John Hobbs is a name well known to the antiques trade in Cumbria. Victorian dining chairs with Chippendale-style leanings were among 16 lots withdrawn from a Bonham’s auction in November, following a tip-off that several pieces had been substantially “embellished” or otherwise misrepresented to increase their saleable value.
The whistleblower was Hobbs’ ex-employee, master furniture restorer Dennis Buggins, who was then embroiled in a legal battle with Hobbs (since settled out-of-court). This was old news to auctioneers in Cumbria. Antique desks and tables entered by Hobbs had already been withdrawn by Christie’s and Sotheby’s, following Buggins astounding revelations in 2008 that many of Hobbs’ “priceless” antiques were created by Buggins himself.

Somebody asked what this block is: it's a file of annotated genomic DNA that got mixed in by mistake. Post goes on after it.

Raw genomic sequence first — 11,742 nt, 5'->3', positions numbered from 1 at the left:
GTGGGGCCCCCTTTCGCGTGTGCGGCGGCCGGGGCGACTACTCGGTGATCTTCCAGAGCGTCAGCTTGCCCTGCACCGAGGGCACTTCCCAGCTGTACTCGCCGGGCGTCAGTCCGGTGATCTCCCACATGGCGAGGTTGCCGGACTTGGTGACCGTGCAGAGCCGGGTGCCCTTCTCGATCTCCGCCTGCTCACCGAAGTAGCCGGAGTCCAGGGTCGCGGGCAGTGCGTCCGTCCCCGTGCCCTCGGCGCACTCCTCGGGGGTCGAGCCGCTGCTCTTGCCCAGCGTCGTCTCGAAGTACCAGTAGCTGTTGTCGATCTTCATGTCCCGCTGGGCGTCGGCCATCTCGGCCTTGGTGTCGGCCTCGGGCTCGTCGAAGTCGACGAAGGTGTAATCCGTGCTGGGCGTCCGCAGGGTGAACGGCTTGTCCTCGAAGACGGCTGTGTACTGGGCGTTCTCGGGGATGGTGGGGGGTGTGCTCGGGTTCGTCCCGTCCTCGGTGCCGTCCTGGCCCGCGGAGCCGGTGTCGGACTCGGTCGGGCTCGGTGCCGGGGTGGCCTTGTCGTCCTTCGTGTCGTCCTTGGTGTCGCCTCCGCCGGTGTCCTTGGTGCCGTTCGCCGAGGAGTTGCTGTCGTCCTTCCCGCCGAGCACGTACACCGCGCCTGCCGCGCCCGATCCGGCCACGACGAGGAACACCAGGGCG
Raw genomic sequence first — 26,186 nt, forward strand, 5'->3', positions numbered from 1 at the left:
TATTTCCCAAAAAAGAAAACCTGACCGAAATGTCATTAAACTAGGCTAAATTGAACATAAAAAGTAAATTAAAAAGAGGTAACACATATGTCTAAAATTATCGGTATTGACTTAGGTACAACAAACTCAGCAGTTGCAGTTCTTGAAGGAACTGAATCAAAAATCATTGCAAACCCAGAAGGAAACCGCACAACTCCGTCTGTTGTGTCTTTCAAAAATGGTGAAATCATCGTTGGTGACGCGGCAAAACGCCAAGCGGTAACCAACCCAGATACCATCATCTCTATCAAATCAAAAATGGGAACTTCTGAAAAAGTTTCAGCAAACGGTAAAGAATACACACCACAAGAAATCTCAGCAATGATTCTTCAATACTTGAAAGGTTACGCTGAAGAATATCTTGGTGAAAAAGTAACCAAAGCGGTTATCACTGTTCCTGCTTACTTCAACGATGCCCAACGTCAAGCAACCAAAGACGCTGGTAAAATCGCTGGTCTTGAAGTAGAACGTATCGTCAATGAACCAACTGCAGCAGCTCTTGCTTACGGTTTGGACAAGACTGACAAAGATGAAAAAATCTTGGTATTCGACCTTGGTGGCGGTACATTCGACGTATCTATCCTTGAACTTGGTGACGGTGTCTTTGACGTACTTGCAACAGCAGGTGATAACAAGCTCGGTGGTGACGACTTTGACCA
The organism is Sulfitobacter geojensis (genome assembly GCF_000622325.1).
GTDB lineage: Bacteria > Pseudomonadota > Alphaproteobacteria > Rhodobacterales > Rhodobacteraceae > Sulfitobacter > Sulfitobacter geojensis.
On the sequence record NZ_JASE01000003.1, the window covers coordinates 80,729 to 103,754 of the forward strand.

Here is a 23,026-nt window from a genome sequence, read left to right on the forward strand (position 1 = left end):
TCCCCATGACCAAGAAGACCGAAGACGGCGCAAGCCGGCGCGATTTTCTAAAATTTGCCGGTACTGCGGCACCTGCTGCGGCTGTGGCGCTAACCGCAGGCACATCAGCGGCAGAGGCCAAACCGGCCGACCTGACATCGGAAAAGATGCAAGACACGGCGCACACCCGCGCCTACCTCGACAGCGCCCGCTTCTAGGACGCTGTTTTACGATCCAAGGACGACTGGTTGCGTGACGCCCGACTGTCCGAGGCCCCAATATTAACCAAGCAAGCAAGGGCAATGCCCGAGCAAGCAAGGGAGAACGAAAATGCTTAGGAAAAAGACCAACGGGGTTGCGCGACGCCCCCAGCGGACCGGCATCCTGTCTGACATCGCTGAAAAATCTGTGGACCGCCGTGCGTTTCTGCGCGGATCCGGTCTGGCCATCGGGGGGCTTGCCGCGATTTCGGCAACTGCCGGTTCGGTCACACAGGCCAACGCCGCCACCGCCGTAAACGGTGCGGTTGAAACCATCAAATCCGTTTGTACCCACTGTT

Buggins’ operation, which was quite legitimate, was comparable to the Revival period in Lancashire, when Victorian dining chairs were produced in 18th century fashion. Buggins fabricated his antiques in the exact style of masters like Chippendale and Sheridan, using cheaply salvaged genuine antiques and even old doors to aid authenticity. However, he had no idea his work was being passed off as genuine.
Already embroiled in a bitter dispute with Hobbs, and about to lose his business premises, Buggins said “enough’s enough” when he saw one of his revamped antique desks on Hobbs’ showroom website for £525,000. Previously, one of his antique desks, which he’d made from an old wardrobe, was sold at Christie’s as a George IV original.
Dealers in Cumbria say the Victorian dining chairs withdrawn by Bonham’s had an estimate of £8,000 – £12,000, though Hobbs’ original price was £120,000. They also say that buyers looking for genuine antique desks in Cumbria should only use dealers displaying BADA membership – an organisation from which John Hobbs has quite rightly been expelled.
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